“Right. I was listening on the radio. You guys were heroes, special like nothing else on this earth. And even after that game, I was ready to give you the benefit of the doubt. Because I believed I was going to die. My parents thought so, too. Everybody. It was a desperate time but that night, Harold, I didn’t pray for myself. I prayed for you. For you, Harold. I was just a kid but I wasn’t stupid, I understood how hard it was, that a player couldn’t step up and hit a homer whenever he wanted, just because he felt like it or had made a promise. No, there would have to be a special force or inspiration! A higher power at play, intervening in a shitty world where kids like me lay in St. Jude’s listening to ball games on the radio, where, for an instant, they got granted grace. Hope prevailed! And even after you struck out three times and popped up—I was praying on every at bat! every pitch!—I told myself that God must have a reason, that the game was still part of his plan, and the grace would come later, another game. So I prayed for you, Harold. You were my link. But the next night you didn’t play. Or the night after that, or the night after that. You never played again! I was putting God on your case, Harold, but you didn’t even bother to show up.”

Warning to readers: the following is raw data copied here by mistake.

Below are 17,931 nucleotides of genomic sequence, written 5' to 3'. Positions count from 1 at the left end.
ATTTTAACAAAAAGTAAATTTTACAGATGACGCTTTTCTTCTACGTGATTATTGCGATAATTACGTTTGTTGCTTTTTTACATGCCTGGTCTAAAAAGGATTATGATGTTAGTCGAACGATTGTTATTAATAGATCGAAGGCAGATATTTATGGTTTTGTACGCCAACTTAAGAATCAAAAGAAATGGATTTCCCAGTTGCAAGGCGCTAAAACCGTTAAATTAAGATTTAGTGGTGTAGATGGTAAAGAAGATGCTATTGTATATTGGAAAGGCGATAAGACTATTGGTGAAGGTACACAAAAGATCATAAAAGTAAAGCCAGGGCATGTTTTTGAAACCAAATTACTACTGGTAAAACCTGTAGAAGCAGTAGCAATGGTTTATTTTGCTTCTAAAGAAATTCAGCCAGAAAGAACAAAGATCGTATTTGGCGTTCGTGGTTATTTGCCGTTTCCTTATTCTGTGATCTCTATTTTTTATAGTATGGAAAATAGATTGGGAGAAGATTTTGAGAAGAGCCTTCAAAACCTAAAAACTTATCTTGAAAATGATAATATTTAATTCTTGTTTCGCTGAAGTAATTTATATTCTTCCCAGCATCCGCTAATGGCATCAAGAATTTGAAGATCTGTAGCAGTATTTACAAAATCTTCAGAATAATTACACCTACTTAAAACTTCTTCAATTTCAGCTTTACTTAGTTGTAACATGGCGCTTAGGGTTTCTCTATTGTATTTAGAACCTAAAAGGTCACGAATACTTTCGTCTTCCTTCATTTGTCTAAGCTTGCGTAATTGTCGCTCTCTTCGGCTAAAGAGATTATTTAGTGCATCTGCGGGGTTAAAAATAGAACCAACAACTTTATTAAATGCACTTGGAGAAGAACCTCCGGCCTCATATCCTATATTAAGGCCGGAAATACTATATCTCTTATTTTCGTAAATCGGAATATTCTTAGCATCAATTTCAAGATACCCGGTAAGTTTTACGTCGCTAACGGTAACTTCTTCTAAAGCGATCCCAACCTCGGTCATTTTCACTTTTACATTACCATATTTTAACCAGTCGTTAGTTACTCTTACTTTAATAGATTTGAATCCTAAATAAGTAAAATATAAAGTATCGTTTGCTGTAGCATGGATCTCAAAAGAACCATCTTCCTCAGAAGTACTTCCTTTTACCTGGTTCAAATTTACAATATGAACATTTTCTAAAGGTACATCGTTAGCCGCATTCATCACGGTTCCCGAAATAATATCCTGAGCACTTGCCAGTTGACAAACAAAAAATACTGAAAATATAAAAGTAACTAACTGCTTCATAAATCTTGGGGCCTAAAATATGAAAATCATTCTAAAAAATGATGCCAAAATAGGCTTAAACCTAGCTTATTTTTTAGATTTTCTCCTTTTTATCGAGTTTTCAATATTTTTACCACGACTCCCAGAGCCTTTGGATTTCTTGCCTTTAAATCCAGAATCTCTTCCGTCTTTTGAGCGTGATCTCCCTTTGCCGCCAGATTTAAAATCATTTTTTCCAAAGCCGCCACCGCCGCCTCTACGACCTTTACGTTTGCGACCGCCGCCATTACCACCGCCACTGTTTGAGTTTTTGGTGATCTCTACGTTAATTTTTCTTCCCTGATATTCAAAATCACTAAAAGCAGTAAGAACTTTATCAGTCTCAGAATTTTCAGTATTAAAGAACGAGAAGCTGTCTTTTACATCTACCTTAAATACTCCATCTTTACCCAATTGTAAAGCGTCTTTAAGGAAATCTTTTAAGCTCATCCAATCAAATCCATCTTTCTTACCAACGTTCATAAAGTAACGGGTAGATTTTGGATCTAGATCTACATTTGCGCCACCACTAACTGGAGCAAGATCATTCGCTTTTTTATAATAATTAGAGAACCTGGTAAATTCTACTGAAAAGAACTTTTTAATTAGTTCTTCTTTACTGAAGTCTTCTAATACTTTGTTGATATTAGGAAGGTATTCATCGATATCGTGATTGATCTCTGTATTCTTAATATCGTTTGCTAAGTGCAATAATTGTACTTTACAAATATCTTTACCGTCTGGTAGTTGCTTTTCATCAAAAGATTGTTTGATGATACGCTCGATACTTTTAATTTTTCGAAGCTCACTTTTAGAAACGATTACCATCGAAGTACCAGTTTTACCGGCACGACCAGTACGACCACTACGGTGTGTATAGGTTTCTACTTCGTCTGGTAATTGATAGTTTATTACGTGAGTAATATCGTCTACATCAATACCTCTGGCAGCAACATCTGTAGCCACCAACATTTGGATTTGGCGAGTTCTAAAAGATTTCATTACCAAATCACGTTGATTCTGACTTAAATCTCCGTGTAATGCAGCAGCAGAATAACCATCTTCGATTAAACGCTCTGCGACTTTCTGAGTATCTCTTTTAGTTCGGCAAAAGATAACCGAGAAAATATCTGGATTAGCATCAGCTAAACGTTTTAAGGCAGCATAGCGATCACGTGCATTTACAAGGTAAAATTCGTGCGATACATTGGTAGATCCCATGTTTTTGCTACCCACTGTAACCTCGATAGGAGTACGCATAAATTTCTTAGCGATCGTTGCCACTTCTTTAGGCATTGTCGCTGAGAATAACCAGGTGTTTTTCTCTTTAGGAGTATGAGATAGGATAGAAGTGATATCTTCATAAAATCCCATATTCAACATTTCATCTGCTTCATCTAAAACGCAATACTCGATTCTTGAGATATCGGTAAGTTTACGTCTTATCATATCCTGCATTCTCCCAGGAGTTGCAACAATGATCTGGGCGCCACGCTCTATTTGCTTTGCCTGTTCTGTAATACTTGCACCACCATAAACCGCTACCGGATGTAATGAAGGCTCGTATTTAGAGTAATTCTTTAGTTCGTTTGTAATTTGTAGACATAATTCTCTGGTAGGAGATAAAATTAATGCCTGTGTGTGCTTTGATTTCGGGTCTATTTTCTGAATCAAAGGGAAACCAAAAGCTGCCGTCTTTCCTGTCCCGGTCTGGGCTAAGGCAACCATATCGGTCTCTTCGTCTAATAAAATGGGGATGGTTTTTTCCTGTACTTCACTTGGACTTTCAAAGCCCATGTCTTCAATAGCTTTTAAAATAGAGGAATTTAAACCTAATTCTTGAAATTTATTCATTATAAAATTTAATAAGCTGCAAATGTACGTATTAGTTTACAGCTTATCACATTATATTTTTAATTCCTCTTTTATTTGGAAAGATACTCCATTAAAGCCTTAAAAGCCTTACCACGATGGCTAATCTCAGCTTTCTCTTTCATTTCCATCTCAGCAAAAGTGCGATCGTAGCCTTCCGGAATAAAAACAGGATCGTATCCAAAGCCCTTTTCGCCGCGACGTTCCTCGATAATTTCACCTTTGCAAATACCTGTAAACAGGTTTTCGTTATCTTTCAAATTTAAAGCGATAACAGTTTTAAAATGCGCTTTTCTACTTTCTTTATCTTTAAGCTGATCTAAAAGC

Harold shook his head.

“You don’t know.”

He had no precise recollection of what he’d said to the young Cusik. He’d seen a bunch of kids. And he’d completely forgotten that the hospital visits coincided with that game which, among the thousands in his career, still whispered in his ear.


The season hadn’t started badly. Harold played well in May, but he tapered off in July, and by August he was in a dreadful slump. He didn’t panic, though, because he was a veteran of six seasons, he’d seen ups and downs, and he knew that at times like these, you had to trust your skills to do their work. He and Kimberly had just moved into a big new house on Windemere Bluffs and she flew back and forth with a group of friends on pleasure trips to Miami. It was perfectly fine—he was a millionaire, after all. He still had another year on his contract, and then he’d be a free agent. Arnie Swanson told him, “Harold, I’m looking forward to that bidding war!”